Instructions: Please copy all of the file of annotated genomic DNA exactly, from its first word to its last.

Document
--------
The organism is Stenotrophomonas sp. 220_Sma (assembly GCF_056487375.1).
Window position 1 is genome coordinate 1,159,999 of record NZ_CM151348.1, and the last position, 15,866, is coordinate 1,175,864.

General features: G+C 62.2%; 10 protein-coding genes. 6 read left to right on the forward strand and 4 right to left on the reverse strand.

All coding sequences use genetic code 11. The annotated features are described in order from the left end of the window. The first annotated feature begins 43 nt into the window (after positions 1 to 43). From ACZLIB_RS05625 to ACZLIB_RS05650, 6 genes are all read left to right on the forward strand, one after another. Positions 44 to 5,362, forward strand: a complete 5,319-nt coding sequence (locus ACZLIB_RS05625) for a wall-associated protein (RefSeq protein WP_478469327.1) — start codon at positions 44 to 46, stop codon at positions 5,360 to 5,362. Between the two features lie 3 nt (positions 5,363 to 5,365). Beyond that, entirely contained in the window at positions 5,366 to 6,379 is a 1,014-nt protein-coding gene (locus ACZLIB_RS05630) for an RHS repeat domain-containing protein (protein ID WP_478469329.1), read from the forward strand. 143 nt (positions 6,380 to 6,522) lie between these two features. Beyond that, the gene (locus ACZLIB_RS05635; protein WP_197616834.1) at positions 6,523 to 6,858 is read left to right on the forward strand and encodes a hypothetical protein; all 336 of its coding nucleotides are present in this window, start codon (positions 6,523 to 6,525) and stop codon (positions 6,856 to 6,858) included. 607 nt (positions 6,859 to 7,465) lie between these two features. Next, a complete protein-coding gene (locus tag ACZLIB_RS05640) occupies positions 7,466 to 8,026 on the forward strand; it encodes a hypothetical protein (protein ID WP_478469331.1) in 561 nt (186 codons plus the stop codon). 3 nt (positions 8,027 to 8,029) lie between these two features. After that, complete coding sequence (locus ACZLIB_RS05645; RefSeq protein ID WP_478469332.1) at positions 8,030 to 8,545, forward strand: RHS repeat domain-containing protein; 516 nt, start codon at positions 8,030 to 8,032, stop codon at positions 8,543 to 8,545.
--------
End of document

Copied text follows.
The organism is Stenotrophomonas sp. 220_Sma (assembly GCF_056487375.1).
Window position 1 is genome coordinate 1,159,999 of record NZ_CM151348.1, and the last position, 15,866, is coordinate 1,175,864.

General features: G+C 62.2%; 10 protein-coding genes. 6 read left to right on the forward strand and 4 right to left on the reverse strand.

All coding sequences use genetic code 11. The annotated features are described in order from the left end of the window. The first annotated feature begins 43 nt into the window (after positions 1 to 43). From ACZLIB_RS05625 to ACZLIB_RS05650, 6 genes are all read left to right on the forward strand, one after another. Positions 44 to 5,362, forward strand: a complete 5,319-nt coding sequence (locus ACZLIB_RS05625) for a wall-associated protein (RefSeq protein WP_478469327.1) — start codon at positions 44 to 46, stop codon at positions 5,360 to 5,362. Between the two features lie 3 nt (positions 5,363 to 5,365). Beyond that, entirely contained in the window at positions 5,366 to 6,379 is a 1,014-nt protein-coding gene (locus ACZLIB_RS05630) for an RHS repeat domain-containing protein (protein ID WP_478469329.1), read from the forward strand. 143 nt (positions 6,380 to 6,522) lie between these two features. Beyond that, the gene (locus ACZLIB_RS05635; protein WP_197616834.1) at positions 6,523 to 6,858 is read left to right on the forward strand and encodes a hypothetical protein; all 336 of its coding nucleotides are present in this window, start codon (positions 6,523 to 6,525) and stop codon (positions 6,856 to 6,858) included. 607 nt (positions 6,859 to 7,465) lie between these two features. Next, a complete protein-coding gene (locus tag ACZLIB_RS05640) occupies positions 7,466 to 8,026 on the forward strand; it encodes a hypothetical protein (protein ID WP_478469331.1) in 561 nt (186 codons plus the stop codon). 3 nt (positions 8,027 to 8,029) lie between these two features. After that, complete coding sequence (locus ACZLIB_RS05645; RefSeq protein ID WP_478469332.1) at positions 8,030 to 8,545, forward strand: RHS repeat domain-containing protein; 516 nt, start codon at positions 8,030 to 8,032, stop codon at positions 8,543 to 8,545.